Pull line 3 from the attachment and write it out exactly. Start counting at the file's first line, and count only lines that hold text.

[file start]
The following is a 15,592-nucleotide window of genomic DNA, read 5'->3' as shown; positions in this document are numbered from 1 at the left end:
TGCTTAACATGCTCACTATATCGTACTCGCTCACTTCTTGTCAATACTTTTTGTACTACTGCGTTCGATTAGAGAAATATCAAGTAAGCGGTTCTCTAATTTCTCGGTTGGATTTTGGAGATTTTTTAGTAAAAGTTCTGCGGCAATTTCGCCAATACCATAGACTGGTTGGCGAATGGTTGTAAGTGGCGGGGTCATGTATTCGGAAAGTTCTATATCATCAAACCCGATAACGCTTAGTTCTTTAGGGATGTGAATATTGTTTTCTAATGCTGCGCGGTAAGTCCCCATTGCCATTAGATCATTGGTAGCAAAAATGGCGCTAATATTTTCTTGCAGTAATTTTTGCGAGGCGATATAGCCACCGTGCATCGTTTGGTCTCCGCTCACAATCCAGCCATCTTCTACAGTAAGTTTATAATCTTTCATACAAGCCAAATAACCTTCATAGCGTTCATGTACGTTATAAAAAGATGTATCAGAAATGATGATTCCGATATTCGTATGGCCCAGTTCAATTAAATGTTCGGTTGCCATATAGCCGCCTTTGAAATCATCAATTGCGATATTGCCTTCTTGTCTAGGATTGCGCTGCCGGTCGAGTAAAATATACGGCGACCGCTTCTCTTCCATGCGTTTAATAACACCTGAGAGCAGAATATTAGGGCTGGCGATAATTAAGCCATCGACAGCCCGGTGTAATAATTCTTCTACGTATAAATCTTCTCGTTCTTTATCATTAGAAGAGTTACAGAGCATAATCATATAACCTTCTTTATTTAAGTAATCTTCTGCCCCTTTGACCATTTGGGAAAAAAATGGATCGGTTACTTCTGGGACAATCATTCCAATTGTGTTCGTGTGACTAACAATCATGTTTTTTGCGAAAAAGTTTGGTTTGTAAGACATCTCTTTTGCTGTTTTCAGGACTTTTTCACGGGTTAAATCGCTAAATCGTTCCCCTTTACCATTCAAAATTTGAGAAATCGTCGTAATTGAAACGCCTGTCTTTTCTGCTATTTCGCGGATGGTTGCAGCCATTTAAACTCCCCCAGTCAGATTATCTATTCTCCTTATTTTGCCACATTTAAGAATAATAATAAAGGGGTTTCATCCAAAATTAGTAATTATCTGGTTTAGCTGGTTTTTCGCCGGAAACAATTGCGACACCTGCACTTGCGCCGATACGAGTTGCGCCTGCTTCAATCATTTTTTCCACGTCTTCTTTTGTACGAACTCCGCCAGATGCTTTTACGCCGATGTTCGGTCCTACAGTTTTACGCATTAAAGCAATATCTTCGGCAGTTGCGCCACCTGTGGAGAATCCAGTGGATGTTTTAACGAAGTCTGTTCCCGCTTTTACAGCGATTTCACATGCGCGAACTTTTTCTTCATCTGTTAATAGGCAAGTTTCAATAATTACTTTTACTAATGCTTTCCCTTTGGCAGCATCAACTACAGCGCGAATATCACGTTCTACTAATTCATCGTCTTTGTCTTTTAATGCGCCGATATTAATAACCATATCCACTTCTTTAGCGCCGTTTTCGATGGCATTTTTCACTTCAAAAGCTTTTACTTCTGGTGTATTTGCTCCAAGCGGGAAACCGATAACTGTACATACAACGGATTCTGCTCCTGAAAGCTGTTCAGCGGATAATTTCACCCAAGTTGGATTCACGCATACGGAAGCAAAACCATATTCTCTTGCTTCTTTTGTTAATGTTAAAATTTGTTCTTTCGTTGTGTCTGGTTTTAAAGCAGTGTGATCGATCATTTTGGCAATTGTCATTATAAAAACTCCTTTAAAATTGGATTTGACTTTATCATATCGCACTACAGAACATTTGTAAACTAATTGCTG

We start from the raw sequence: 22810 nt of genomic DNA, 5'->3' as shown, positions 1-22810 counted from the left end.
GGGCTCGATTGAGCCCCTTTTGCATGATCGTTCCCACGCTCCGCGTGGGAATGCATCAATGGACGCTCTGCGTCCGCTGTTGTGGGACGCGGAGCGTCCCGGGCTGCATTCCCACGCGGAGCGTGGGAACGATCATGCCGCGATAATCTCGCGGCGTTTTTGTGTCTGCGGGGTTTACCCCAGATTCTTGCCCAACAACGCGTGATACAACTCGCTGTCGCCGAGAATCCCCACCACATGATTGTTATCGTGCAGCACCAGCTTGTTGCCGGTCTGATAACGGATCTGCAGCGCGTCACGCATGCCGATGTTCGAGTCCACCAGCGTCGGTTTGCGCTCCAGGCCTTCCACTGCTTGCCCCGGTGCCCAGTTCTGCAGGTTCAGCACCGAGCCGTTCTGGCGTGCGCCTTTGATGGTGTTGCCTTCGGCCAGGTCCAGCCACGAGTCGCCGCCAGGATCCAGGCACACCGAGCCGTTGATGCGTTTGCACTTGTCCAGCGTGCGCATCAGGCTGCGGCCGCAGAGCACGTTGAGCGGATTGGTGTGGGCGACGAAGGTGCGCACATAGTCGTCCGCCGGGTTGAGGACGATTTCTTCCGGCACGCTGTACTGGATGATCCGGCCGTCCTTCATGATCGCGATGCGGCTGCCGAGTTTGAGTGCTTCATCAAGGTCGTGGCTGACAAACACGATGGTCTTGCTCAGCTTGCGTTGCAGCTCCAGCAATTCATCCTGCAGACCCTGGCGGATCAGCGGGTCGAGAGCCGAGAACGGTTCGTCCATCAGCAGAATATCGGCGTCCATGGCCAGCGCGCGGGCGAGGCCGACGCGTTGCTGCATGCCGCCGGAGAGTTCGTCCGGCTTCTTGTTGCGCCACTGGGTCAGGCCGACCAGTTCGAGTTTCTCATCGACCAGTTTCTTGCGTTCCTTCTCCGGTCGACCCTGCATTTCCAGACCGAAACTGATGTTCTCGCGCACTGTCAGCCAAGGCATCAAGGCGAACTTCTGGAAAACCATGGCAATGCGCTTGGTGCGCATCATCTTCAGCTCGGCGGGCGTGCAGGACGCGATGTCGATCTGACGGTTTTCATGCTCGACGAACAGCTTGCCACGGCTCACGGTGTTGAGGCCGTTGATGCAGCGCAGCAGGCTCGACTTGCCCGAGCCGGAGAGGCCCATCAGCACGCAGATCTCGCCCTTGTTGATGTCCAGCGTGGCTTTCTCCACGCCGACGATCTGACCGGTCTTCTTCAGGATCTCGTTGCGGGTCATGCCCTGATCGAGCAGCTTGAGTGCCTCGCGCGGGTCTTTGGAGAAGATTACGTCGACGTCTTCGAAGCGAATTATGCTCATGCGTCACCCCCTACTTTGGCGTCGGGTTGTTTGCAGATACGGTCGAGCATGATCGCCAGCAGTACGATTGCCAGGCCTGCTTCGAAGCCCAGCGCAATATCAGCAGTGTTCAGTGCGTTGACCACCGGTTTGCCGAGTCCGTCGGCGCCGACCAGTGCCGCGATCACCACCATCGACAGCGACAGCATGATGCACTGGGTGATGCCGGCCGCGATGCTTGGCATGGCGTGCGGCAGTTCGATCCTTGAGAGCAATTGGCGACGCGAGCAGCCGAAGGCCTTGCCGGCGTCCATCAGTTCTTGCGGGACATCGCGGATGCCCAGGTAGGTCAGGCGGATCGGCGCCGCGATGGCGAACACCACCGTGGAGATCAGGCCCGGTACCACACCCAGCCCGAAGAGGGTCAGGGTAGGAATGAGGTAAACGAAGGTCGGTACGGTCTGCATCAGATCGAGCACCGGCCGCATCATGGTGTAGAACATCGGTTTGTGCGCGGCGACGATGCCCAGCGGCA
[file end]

We start from the raw sequence: 22810 nt of genomic DNA, 5'->3' as shown, positions 1-22810 counted from the left end.